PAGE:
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Rafter carbon dating

In the Shroud literature, a similar absolute belief in the method is found among most writers.Wilson, for example, states (194) that a dating accurate to a plus-minus of 100 years is possible thus "enabling the settling, once and for all, of the question of whether or not the Shroud is a 14th century forgery." Sox (192) follows Wilson in thinking that C-14 dating the Shroud could "remove it once and for all from the Middle Ages, or place it squarely there for all time." Some STURP scientists unfortunately display similar beliefs.The first proposal to date the Shroud was submitted in 1979 by Gove and Harbottle (published in Sox 191-167).It was, in my opinion, seriously flawed by the lack of consultation with archaeologists and experts from other fields.As I shall endeavor to demonstrate below, the radiocarbon measurement of the Shroud is a complex issue, and the inclusion of all relevant expertise is highly important.In May, 1985, I submitted such a proposal to Cardinal Ballestrero, Archbishop of Turin and official custodian of the relic, in the hope that the ecclesiastical authorities would consider appointing a scientific panel to plan and implement a C14 testing program.

) border (possibly treated to prevent unraveling, and certainly more subject to contamination than the main body of the cloth).

Reviewing recent Shroud literature of all persuasions, I find little awareness of the limitations of the C-14 method, an urge to "date first and ask questions later," and a general disregard for the close collaboration between field and laboratory personnel which is the ideal in archaeometric projects.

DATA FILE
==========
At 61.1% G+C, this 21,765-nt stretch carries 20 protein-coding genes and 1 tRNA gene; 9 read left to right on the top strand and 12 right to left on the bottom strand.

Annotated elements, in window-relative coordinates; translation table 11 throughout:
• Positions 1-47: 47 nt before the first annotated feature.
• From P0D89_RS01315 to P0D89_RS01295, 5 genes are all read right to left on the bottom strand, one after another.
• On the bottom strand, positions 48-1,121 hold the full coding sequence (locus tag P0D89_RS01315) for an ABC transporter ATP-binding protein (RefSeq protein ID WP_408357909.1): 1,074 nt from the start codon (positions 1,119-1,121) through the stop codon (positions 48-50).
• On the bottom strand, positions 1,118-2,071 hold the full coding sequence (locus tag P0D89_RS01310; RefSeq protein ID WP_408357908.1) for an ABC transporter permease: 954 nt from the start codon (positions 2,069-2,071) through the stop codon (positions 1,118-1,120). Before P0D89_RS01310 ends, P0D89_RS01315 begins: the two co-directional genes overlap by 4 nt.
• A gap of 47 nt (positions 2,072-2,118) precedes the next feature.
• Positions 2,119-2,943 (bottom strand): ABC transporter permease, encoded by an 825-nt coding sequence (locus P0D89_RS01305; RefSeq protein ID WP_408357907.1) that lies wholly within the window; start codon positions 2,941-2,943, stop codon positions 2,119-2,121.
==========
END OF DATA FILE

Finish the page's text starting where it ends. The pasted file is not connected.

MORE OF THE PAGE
Regarding the Shroud, consultations should take place among archeologists, historians, conservationists, cellulose chemists and of course radiocarbon scientists in order to formulate a specific C-14 sampling and dating procedure.

In this paper I shall examine the issue of the reliability of C-14 testing to produce an "absolute date" on the linen sheet known as the Holy Shroud of Turin and believed by some to be the gravecloth of Christ.

I have previously (Meacham 1983) treated the question of the Shroud's authenticity at length and shall confine my remarks here to the applicability and ultimate reliability of radiocarbon as an "authenticity test" of the relic.

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